Nine years ago this month I attended a memorable graduation ceremony honoring the class of 2004 at Georgetown Preparatory High School in Rockville, Maryland. My nephew graduated that day. Georgetown Prep ranks among America's more prestigious, academically challenging, and well-known boys private high schools.

During the awards ceremony, one graduating senior won the honor for improving the most academically from his freshman to senior year. The student was Roy Hibbert, the school's best basketball player. I respect guys who improve over extended periods of time especially in the academic arena, where competition burns hot and learning tough concepts is one of life's most difficult challenges. Hitting the books, Hibbert toughed it out over those four years, obviously, and proved his determination. He got better at studying, learning, and taking tests-better than the rest of his classmates. Well done.

Hibbert played four years of basketball at the school. Not by any stretch, however, did he dazzle Division I scouts with his supreme athletic gifts.  He was not named to the McDonalds All American team, an exclusive group of senior basketball players who rank among the top 25 in the nation. In fact, his high school basketball career could be described as uneventful and somewhat underwhelming. A good player with upside potential, there were several holes in his game especially foot dexterity and quickness compounded by mediocre athleticism. The truth is Hibbert doesn't move like a typical star basketball. He's not all that fluid and is a bit clumsy.

Yet because of his extraordinary 6 foot 10 inch size, he qualified as a legitimate Division 1 prospect and accepted a scholarship to Georgetown University. During those four years, Hibbert again showed promise and grit but did not get named to any All American teams. At Georgetown he was a good player, not great. He graduated from that fine American university-good for him-in 2008.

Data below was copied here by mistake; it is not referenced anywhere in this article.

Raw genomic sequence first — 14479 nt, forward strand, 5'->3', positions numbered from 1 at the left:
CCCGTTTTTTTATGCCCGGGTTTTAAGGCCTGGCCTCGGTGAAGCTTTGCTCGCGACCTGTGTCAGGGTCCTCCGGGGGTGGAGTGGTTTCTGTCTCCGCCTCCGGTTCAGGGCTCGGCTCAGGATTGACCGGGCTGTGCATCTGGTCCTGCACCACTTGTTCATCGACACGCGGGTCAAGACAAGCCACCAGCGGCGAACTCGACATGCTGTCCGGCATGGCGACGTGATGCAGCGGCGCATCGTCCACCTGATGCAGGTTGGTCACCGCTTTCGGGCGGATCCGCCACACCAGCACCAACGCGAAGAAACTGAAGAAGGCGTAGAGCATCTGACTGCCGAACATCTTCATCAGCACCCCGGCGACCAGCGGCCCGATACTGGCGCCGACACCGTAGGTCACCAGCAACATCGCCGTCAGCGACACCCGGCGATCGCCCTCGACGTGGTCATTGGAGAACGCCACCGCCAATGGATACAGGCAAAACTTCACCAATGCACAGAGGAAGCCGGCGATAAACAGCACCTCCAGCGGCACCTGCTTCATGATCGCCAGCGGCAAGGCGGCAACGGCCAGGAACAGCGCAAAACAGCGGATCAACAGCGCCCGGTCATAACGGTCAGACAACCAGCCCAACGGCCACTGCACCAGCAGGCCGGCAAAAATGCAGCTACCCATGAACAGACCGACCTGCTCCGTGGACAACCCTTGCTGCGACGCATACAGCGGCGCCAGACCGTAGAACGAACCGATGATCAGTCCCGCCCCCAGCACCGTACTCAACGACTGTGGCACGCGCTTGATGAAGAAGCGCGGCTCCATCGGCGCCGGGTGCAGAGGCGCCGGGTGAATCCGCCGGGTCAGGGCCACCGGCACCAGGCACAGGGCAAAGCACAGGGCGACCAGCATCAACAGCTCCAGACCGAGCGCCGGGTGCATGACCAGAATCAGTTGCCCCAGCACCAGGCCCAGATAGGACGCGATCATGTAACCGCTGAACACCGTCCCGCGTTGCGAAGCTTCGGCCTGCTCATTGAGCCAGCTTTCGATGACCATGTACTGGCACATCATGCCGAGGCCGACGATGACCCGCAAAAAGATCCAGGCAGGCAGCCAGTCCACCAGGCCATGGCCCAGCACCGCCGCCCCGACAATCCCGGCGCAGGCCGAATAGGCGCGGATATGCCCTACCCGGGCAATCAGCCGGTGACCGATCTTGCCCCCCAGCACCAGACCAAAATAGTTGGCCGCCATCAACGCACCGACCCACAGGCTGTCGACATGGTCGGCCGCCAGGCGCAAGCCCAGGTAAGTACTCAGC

Next the NBA's Indiana Pacers selected him without much fanfare. A big man with potential but-to use a derogatory term to describe a tall basketball player-he amounted to a project.

Now look at how this project has been progressing.

Last night in the NBA Eastern Conference finals, the big man scored 23 points and snatched 12 rebounds to lift his team to a major victory, 99-92, over the highly favored Miami Heat.  Hibbert has arrived at the highest levels of the basketball world. He's not LeBron James or Kevin Durant talent-wise and never will be. But he's become effective and sometimes dominant. In the NBA few true big men who play the center position remain because the league has become much more about quick and talented forwards and guards. Hibbert is a gigantic dinosaur in a league once dominated by behemoth dinosaurs in the 1960s and 70s. Recall Wilt Chamberlain, Bill Russell, and Kareem Abdul Jabbar.

Although not the prettiest basketball player, Hibbert now shows some nice basketball skill. I like his left-handed jump hook move close to the basket. He's right handed so obviously has worked hard to fine-tune that shot.  He also has a nice baseline jumper from 8 to 10 feet. Defensively, he's an unafraid towering force who can swat shots.

A big man lacking pizazz and superstar talent, you wouldn't have found anyone who saw him in high school predict he would become as effective player as he has even at the college level, never mind in the NBA and now on the biggest stage. To say he's accomplished something miraculous would be a slight stretch but not by much. Think of all the McDonalds All Americans his senior year who have not risen to become the player he has. He got bypassed back then and now he's bypassed virtually all of them. You have to love a guy who takes an insult, is told he's not all that good, and then out-practices and out-wants his competitors to become more successful-and therefore more admirable-than them. Only his hard work could have lifted him to this performance level.

During college he had to hear all the hype about then University of North Carolina College Player of the Year Tyler Hansbrough. Now you're hearing a lot more about Hibbert. With the Pacers Hansbrough has been relegated to a bench player, not nearly as important nor effective as Hibbert, a key starter.

Roy Hibbert gives inspiration to me now as he did on his high school graduation day. You don't hear him talking trash, touting his accomplishments. In his admirable way, he worked hard at improving his craft. For that-and the way he's overcome slights about his ability-he deserves praise and is well-worth emulating.




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